Configuring attributes

Cantor, Scott cantor.2 at
Mon Jun 1 14:49:35 UTC 2020

On 5/31/20, 5:34 PM, "users on behalf of Raymond DeCampo" <users-bounces at on behalf of ray at> wrote:

> This surprised me - in the SSO schemes I have used the REMOTE_USER header has been used to communicate the
> username of the authenticated user back to my application.  

REMOTE_USER is a construct of the web server protecting the application. It has nothing to do with any SSO scheme on the wire or how they work. SAML in turn is also too general to be reductively expressed as "just set REMOTE_USER", that's not sufficient to address the data, any more than it would be for OpenID Connect.

> My understanding is that in SAML, the IdP will send details back to the SP in the form of attributes in the response, as
> opposed to header information.  Please correct me if this is incorrect.

The primary means of passing data in SAML are the AttributeStatement and Attribute elements and the NameID element in the assertion Subject. Shibboleth favors the former but supports the latter.

> So, my question at the moment is, how do I configure my Shibboleth IdP instance to include the REMOTE_USER
> information as an attribute?

REMOTE_USER is a construct the SP has to support and choose how/what to map into and from where. That's not the IdP's decision. You don't control what's in it, unless you control both ends, or at least (as the SP) dictate what you are willing to consume from the IdP.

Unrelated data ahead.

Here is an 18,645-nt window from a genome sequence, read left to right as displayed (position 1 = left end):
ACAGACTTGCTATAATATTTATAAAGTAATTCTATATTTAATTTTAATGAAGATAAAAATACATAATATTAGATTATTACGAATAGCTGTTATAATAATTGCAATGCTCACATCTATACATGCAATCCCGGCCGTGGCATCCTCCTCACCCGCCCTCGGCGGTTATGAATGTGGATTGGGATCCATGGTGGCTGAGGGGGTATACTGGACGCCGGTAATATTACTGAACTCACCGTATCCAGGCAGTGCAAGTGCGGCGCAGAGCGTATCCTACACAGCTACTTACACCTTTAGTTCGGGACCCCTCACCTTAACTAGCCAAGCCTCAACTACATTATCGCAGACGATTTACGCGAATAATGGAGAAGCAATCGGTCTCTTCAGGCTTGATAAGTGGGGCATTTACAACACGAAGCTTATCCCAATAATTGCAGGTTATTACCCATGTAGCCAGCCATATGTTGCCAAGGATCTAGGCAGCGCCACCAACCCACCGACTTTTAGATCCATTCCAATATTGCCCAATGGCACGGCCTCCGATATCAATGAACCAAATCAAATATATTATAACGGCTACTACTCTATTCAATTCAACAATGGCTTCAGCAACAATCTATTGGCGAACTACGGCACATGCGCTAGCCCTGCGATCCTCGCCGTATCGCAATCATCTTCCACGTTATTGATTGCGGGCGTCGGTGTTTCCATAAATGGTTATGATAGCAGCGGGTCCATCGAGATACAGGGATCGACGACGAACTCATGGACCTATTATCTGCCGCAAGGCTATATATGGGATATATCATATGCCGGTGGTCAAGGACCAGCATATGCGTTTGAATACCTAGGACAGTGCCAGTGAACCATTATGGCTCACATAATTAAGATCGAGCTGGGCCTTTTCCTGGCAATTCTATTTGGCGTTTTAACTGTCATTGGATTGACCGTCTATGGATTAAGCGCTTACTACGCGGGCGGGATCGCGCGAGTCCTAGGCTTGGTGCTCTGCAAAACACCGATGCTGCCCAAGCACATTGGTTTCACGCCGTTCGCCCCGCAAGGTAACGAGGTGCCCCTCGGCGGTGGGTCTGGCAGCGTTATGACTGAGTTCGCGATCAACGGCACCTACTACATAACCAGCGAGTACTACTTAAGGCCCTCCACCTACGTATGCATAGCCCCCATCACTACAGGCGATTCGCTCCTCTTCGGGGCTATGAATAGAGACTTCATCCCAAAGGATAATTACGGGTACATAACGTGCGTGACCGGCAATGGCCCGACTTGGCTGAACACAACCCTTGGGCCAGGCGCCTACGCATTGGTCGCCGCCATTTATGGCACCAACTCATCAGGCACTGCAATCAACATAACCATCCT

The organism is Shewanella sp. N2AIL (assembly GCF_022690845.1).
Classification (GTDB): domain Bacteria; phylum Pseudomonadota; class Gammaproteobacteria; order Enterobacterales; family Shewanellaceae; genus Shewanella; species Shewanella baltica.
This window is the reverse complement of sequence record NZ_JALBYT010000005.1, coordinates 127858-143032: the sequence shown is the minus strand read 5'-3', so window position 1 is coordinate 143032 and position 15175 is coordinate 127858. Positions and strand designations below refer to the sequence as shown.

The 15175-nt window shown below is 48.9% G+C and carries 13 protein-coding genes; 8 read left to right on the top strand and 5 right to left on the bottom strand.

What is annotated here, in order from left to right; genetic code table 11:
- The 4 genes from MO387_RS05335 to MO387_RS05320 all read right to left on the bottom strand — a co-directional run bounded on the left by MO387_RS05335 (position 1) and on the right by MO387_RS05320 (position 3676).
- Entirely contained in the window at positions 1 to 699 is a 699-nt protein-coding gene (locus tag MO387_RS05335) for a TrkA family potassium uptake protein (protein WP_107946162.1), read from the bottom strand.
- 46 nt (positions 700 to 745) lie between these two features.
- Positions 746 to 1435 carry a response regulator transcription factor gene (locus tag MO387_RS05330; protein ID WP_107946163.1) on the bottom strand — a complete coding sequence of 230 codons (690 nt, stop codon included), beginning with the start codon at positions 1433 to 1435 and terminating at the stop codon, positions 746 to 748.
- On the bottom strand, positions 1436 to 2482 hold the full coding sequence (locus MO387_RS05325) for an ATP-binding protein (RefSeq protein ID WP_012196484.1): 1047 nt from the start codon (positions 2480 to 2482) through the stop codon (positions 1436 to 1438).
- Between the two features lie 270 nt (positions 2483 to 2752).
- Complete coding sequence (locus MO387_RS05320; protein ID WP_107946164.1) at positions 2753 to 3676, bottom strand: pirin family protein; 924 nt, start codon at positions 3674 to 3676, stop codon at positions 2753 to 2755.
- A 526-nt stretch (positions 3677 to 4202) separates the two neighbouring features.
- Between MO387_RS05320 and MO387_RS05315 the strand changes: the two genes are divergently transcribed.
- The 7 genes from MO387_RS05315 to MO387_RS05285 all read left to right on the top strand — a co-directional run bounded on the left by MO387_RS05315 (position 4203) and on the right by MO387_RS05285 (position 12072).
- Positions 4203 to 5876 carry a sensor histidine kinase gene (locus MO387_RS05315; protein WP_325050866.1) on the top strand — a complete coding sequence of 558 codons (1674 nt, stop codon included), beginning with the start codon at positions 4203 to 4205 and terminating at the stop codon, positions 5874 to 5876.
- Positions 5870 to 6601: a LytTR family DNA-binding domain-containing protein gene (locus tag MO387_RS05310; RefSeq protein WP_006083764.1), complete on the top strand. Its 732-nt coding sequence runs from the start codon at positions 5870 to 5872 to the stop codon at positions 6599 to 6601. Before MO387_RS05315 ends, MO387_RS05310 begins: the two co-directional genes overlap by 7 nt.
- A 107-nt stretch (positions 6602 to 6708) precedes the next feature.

> Also, is there a standard way that SAML IdPs will communicate back the identity of the authenticated user if not

There are many, and most of them are bad or fraught in some way.

Shibboleth SPs have various default mapping rules to consume SAML Attributes that are common to higher education, but identifiers in SAML have a long tortured history, federated usernames are a brutally hard problem, and the use of the NameID element in SAML is deliberately and aggressively discouraged for a lot of reasons.

The expository material in [1] is a decent starting point. The product of that specification is the only sound advice there is for a new deployment. The real world is much messier and more complex.

Commercially speaking, the standard practice in cloud land is to *not* federate, silo off every customer from each other so the identifiers don't actually need to be unique, and simply tell people to send anything they want in the NameID element without regard for the standard.

-- Scott


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